Although step-by-step guides through Form I-130, Petition for Alien Relative, can be helpful, they rarely cover the important topics. And you can find the official set of I-130 instructions on the USCIS.gov website. This overview introduces some of the broader — and critically important — issues you won’t find in the I-130 instructions. Everybody’s case is unique – there is no simple set of filing instructions for Form I-130.
The relationship between the petitioner and the beneficiary (intending immigrant) affects the instructions. As do many other factors such as adoption, step relationships and previous marriages, and immigration history.
Before you blindly fill out an I-130 petition, get to know these issues and how they can affect your relative’s immigration case.
How U.S. Citizens Abroad Prove Domicile in U.S. for I-864 Affidavit
U.S. citizens who are living abroad and want to repatriate to the United States with a foreign family member will face the challenge of reestablishing domicile in the U.S. Basically, to help a relative immigrant, you must prove that you already live in the United States.
In the most common scenario, a U.S. citizen living abroad marries a foreign citizen spouse. They may (or may not) live in the foreign country for a few years before deciding to immigrate to the United States. The U.S. citizen petitions the American government (Form I-130) so that his/her foreign spouse can apply for a green card. In theory, this is simple. The spouse of a U.S. citizen is eligible for a green card. The challenge comes when filing a related form known as Form I-864, Affidavit of Support.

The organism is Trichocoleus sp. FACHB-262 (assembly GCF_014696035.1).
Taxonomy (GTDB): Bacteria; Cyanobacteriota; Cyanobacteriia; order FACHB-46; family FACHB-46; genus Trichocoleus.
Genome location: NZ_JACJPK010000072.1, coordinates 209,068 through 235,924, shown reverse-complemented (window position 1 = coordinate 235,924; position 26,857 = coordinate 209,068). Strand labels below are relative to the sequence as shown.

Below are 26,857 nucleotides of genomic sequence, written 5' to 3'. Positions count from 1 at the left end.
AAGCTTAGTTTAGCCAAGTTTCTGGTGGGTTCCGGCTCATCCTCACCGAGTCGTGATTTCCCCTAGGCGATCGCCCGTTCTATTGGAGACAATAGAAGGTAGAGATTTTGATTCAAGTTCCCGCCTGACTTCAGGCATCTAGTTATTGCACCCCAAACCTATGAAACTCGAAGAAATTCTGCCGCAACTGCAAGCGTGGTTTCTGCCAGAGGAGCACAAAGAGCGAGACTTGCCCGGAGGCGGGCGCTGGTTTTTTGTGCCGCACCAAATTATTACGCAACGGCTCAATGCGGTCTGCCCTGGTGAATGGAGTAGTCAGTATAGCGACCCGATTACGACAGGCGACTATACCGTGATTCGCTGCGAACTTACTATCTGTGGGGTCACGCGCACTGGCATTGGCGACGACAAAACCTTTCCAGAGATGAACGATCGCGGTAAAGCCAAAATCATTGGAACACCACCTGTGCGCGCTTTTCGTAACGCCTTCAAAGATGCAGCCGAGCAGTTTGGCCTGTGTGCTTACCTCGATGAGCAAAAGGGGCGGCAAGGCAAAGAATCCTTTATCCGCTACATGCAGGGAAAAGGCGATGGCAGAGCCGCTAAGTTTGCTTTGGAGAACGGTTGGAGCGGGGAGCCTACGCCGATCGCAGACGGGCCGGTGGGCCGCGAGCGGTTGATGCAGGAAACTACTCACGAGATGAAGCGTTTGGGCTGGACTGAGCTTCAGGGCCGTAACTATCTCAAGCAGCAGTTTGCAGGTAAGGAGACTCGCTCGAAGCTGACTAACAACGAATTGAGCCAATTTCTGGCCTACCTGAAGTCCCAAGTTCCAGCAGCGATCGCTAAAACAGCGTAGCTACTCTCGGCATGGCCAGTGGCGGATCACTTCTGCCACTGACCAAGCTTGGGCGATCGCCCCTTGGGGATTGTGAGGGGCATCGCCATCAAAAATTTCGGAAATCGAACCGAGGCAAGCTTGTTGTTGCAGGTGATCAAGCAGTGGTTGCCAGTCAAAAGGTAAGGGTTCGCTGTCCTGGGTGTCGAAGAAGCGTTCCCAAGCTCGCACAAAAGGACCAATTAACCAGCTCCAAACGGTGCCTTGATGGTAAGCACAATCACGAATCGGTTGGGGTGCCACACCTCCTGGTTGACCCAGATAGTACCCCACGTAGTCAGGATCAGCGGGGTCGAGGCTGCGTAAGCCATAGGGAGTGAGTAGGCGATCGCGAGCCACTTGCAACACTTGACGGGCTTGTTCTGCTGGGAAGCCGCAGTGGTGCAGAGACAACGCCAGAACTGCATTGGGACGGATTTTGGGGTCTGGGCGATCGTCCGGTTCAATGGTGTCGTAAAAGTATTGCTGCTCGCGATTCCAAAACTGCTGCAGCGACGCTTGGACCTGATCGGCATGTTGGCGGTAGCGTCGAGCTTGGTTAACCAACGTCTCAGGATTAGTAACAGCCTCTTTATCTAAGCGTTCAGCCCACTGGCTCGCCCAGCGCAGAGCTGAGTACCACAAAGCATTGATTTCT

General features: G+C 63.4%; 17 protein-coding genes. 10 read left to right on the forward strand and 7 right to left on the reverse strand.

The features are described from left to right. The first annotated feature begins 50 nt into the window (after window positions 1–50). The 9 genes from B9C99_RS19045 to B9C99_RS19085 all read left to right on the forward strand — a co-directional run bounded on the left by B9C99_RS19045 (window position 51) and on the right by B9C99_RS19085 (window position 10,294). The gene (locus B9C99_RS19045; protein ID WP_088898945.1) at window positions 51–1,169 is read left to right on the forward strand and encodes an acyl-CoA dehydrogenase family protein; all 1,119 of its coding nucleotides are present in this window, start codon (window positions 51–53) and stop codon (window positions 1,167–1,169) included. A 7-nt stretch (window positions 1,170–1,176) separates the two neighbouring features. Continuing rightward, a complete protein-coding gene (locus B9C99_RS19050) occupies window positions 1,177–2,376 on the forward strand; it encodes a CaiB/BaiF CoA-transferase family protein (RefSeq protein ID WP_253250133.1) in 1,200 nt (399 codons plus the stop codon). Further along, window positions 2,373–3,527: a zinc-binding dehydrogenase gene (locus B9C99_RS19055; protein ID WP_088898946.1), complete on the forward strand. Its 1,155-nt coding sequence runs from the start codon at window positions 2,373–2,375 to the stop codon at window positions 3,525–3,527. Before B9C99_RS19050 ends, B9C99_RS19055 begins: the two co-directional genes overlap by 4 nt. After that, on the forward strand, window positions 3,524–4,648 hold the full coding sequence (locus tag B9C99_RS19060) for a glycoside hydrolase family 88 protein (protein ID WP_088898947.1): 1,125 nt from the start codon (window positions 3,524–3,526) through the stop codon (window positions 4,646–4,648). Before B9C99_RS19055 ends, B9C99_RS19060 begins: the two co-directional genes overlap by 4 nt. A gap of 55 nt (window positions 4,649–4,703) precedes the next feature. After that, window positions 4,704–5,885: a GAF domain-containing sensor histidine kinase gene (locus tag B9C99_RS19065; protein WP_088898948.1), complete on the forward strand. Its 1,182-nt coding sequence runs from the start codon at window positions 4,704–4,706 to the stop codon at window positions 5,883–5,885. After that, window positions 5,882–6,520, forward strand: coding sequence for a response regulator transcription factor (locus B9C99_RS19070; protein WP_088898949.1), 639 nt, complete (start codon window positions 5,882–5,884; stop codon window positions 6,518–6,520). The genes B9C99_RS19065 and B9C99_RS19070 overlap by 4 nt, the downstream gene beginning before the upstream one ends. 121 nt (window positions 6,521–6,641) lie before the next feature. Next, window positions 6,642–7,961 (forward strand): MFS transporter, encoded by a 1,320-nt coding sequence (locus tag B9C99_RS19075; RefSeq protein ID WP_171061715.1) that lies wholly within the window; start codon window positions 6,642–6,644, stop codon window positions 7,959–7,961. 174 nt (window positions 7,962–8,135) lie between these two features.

Common reasons why a family-based application for permanent residence may be denied by USCIS
Each year the U.S. government allows thousands of people to enter the United States with permanent resident status. Permanent residence is symbolized with a card, most commonly referred to as a green card. But the government also denies thousands of green card applications. There are several possible factors for a green card application denial. The reasons vary from no basis for eligibility to grounds of inadmissibility to failure to properly deal with the application requirements. What’s more, a new policy broadens the powers of immigration officials to deny applications without first issuing a warning. Continue reading →
Even many immigration lawyers consider Form I-864, Affidavit of Support, to be one of the most confusing immigration forms. It’s a little like combining the financials of a tax return with the complexity of an immigration form. In fact, that’s basically what it is. The stakes are high. If the sponsor does not qualify, U.S. Citizenship and Immigration Services (USCIS) will not issue the intending immigrant permanent residence (green card).
When a foreign national applies for permanent residence in the United States, immigration officials are obligated in most cases to make sure that the intending immigrant has adequate means of financial support and is not likely to become a public charge. USCIS requires Form I-864, Affidavit of Support, for most family-based applications and some employment-based applications. It’s a contract between a sponsor and the U.S. government, in which the sponsor promises to support the intending immigrant if he or she is unable to do so on their own. It’s a back-up plan in case the immigrant has financial problems. Continue reading →